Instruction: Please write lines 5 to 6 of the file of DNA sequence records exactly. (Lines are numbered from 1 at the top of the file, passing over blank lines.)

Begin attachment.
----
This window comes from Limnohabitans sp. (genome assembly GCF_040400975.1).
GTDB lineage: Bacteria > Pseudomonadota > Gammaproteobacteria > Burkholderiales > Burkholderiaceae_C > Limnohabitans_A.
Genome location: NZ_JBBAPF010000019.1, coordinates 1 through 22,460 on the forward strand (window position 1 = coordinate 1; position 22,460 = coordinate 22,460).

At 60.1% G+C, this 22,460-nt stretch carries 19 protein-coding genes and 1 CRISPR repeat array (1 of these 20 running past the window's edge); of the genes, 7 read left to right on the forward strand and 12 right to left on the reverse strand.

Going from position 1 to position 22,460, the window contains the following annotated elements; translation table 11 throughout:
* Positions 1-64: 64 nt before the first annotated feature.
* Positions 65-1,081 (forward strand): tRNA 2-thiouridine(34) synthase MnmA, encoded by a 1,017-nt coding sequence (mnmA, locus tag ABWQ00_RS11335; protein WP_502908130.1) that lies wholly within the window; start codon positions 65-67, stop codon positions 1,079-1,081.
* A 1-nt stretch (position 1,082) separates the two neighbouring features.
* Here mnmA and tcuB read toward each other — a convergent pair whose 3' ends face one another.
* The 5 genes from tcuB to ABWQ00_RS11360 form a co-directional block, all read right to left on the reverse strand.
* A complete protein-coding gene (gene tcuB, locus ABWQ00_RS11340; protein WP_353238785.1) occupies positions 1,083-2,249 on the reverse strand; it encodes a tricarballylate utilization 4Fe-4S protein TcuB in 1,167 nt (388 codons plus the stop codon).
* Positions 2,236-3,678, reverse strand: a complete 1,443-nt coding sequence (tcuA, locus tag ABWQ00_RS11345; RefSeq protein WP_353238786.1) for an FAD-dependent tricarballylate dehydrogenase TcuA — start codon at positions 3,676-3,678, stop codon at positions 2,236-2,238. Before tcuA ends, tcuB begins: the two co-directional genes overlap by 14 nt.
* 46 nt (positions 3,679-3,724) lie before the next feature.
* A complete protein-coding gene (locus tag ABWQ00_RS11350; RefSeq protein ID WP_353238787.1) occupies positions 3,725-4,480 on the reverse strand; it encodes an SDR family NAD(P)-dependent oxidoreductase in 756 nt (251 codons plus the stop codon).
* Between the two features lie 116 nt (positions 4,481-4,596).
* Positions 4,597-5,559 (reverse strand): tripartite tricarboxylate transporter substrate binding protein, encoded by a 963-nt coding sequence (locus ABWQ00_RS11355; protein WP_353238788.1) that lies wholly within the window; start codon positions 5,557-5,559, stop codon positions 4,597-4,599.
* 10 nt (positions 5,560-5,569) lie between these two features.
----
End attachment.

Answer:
Going from position 1 to position 22,460, the window contains the following annotated elements; translation table 11 throughout:
* Positions 1-64: 64 nt before the first annotated feature.